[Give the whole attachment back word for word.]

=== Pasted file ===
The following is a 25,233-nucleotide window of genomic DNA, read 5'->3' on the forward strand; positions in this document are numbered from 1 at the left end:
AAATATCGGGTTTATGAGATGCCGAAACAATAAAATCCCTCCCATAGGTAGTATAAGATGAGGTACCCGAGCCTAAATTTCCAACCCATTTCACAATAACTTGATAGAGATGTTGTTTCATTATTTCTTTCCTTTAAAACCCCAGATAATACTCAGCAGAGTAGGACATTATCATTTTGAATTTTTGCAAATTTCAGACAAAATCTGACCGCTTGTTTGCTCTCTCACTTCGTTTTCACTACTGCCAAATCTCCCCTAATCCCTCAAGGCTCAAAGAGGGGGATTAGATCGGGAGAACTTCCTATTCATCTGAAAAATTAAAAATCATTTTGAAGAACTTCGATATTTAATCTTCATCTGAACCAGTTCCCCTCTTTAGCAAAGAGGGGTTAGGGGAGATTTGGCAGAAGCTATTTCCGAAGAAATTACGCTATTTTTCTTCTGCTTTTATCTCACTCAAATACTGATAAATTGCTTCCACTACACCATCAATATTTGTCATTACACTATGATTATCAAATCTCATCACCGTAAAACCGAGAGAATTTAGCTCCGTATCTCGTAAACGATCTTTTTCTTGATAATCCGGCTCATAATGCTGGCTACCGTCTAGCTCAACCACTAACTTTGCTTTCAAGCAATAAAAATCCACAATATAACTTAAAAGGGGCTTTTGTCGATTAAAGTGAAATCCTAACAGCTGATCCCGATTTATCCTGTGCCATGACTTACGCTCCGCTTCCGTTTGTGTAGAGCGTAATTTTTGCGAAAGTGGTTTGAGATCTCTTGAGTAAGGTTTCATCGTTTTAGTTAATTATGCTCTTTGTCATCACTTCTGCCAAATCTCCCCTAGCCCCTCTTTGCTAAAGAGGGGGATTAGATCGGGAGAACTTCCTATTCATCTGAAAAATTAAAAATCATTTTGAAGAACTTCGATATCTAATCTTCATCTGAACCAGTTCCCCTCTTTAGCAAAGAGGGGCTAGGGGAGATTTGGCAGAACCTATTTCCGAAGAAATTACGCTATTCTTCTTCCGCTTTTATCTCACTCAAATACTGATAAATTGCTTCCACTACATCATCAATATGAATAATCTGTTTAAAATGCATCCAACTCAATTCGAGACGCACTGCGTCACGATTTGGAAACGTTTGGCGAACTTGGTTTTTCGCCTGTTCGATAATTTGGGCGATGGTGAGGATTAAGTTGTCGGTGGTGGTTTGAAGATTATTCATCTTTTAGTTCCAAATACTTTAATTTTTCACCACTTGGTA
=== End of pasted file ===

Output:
The following is a 25,233-nucleotide window of genomic DNA, read 5'->3' on the forward strand; positions in this document are numbered from 1 at the left end:
AAATATCGGGTTTATGAGATGCCGAAACAATAAAATCCCTCCCATAGGTAGTATAAGATGAGGTACCCGAGCCTAAATTTCCAACCCATTTCACAATAACTTGATAGAGATGTTGTTTCATTATTTCTTTCCTTTAAAACCCCAGATAATACTCAGCAGAGTAGGACATTATCATTTTGAATTTTTGCAAATTTCAGACAAAATCTGACCGCTTGTTTGCTCTCTCACTTCGTTTTCACTACTGCCAAATCTCCCCTAATCCCTCAAGGCTCAAAGAGGGGGATTAGATCGGGAGAACTTCCTATTCATCTGAAAAATTAAAAATCATTTTGAAGAACTTCGATATTTAATCTTCATCTGAACCAGTTCCCCTCTTTAGCAAAGAGGGGTTAGGGGAGATTTGGCAGAAGCTATTTCCGAAGAAATTACGCTATTTTTCTTCTGCTTTTATCTCACTCAAATACTGATAAATTGCTTCCACTACACCATCAATATTTGTCATTACACTATGATTATCAAATCTCATCACCGTAAAACCGAGAGAATTTAGCTCCGTATCTCGTAAACGATCTTTTTCTTGATAATCCGGCTCATAATGCTGGCTACCGTCTAGCTCAACCACTAACTTTGCTTTCAAGCAATAAAAATCCACAATATAACTTAAAAGGGGCTTTTGTCGATTAAAGTGAAATCCTAACAGCTGATCCCGATTTATCCTGTGCCATGACTTACGCTCCGCTTCCGTTTGTGTAGAGCGTAATTTTTGCGAAAGTGGTTTGAGATCTCTTGAGTAAGGTTTCATCGTTTTAGTTAATTATGCTCTTTGTCATCACTTCTGCCAAATCTCCCCTAGCCCCTCTTTGCTAAAGAGGGGGATTAGATCGGGAGAACTTCCTATTCATCTGAAAAATTAAAAATCATTTTGAAGAACTTCGATATCTAATCTTCATCTGAACCAGTTCCCCTCTTTAGCAAAGAGGGGCTAGGGGAGATTTGGCAGAACCTATTTCCGAAGAAATTACGCTATTCTTCTTCCGCTTTTATCTCACTCAAATACTGATAAATTGCTTCCACTACATCATCAATATGAATAATCTGTTTAAAATGCATCCAACTCAATTCGAGACGCACTGCGTCACGATTTGGAAACGTTTGGCGAACTTGGTTTTTCGCCTGTTCGATAATTTGGGCGATGGTGAGGATTAAGTTGTCGGTGGTGGTTTGAAGATTATTCATCTTTTAGTTCCAAATACTTTAATTTTTCACCACTTGGTA